> The chicken
>was juicy but the skin was whitish and not at all crispy. What can I
>do to make the skin brown and crispy?
Strangely enough, if you soak the chicken in milk for several hours in the
fridge, then drain before cooking and sprinkle with a good amount of
paprika the skin should become quite crisp.
What temp. did you cook it at?
Some things you can do to get crispy skin are:
1) Put the chicken uncovered in the refrigerator overnight (dries out skin).
2) While cooking baste with a mixture of butter and citrus (oj, lemon
juice). The milk solids in the butter promote browning on the surface
(thus butter is better than oil). If you don't like a citrus taste, just
baste with oil.
I have a feeling you probably cooked the chicken at a lower temp. (350
deg.). If you like that cooking method, you just need to baste the bird.
Olive oil works *against* you here. Leave it dry. Also, what
temperature were you using? You need at least 450 to brown
something as small as a chicken.
Last night I roasted a 3 1/4 pound range chicken.
The chicken was juicy but the skin was whitish and not at all
crispy. What can I do to make the skin brown and crispy?
For Christmas last year we got a very strange chicken roasting device.
This thing is like an Erlinmeyer (sp?) flask. You know the kind that
flares at the bottom:
You wash and clean the chicken, partially fill the flask with water, and
add dried herbs to the water. Then impale the chicken on the flask, ala
Vlad the Impaler. Place the chicken stuck to its flask in a shallow
roasting pan. At this point the chicken is "sitting up", with its
legs and the flask in the pan, and its wings in the air like its in
a hold up. Roast at some normal temperature like 375 degrees F.
We often remove the skin from chicken before cooking, but the first
time we tried the flask we left it on. The skin came out brown and
crisp and delicious. The chicken was moist and tender. The only
problem is the chicken looks so bizarre that we had to take a picture
We are going to do another one as soon as whole chickens go on sale
again. Now if we could just keep from FOTHFL when we see the chicken
sitting in the pan we'd be all set.
BTW the flask gizmo was purchased at Pier One Imports.
William Sburgfort Smith
William Smith will...@mhpcc.edu
Maui High Performance Computing Center WWW: http://www.mhpcc.edu/mhpcc.html
Next time use a mixture of olive oil and butter. Olive oil
has a high "burn" point (someone correct that phrase :-) ),
and won't brown. Whereas butter will brown. Baste it every
20 minutes. You could also turn on the broiler to brown the
( ; )
( ( ) )
It's a widdle pud (my cat's in heat, what's new with you?)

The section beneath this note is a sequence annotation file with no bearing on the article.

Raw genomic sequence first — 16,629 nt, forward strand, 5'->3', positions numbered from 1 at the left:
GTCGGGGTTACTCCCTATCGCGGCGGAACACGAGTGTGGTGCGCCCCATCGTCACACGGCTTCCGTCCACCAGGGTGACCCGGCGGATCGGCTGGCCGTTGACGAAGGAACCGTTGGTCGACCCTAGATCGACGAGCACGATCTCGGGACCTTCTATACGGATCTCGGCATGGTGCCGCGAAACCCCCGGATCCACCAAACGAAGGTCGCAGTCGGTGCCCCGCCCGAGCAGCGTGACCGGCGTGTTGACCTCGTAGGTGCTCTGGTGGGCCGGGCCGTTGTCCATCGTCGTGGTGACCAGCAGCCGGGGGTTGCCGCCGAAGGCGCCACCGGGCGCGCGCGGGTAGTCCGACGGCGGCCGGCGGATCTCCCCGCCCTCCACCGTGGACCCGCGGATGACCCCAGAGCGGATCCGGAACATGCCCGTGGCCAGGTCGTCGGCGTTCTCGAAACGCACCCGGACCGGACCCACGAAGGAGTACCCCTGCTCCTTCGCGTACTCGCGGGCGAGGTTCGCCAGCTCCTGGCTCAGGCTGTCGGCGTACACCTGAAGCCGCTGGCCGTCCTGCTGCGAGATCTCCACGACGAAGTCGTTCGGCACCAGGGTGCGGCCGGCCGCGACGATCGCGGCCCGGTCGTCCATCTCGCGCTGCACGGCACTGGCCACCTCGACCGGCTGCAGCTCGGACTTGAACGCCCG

Surf's up! Catch a wave to my web page <www.andreas.com/susan.html>
See a picture of me and the cats. Get one of my recipes.
>>Last night I roasted a 3 1/4 pound range chicken. I rubbed it with
>>olive oil and rubbed salt, pepper, paprika, and crushed garlic on the
>>skin. I out some garlic cloves in the cavilty. I used one of those
>>V-Shaped roasters and roasted the chicken for one hour. The chicken
>>was juicy but the skin was whitish and not at all crispy. What can I
>>do to make the skin brown and crispy?
>Olive oil works *against* you here. Leave it dry. Also, what
>temperature were you using? You need at least 450 to brown
>something as small as a chicken.
You can also get a brown, crispy skin by brushing it with butter and
sprinkling it with a light dusting of flour.
-- There is no love sincerer than the love of food. (George Bernard Shaw)
1. Drink a 16 oz. can of your favorite beer.
2. Rinse the can.
3. Fill the can 1/3 full with your favorite wine
4. Take a whole chicken and spray it with Pam inside and out
5. Season it inside and out with Rotisserie Seasoning (purchased at Sam's
6. Shove the top of the can into the big cavity of the chicken, making a
support for the chicken to stand up on.
7. Place "beer can chicken" on a baking sheet.
8. Bake upright on the lowest oven rack at 350 - 375° for 1 hr. 15 min to
1 hr. 30 min.
9. Remove from oven, remove and discard the can.
10. The skin will be crisp yet the meat very moist. Enjoy!
Peel two lemons, prick them all over with a skewer and stuff them in
the cavity of the chicken. Sew the neck and body cavities closed with
Rub the chicken all over with salt and pepper (NO OIL!).
Roast the chicken until it's done.
The skin should be nice and crispy.
(I think the olive oil is your problem, actually.)
However, a teacher's aide I once worked with told me her father's secret
(he was a Chinese chef.) You want the dryest skin you can get - so pour
boiling water over the bird. She said it was a guaruntee.
* For its ways are ways of pleasantness and all its paths are peace. *
Debra Fran Baker dfb...@panix.com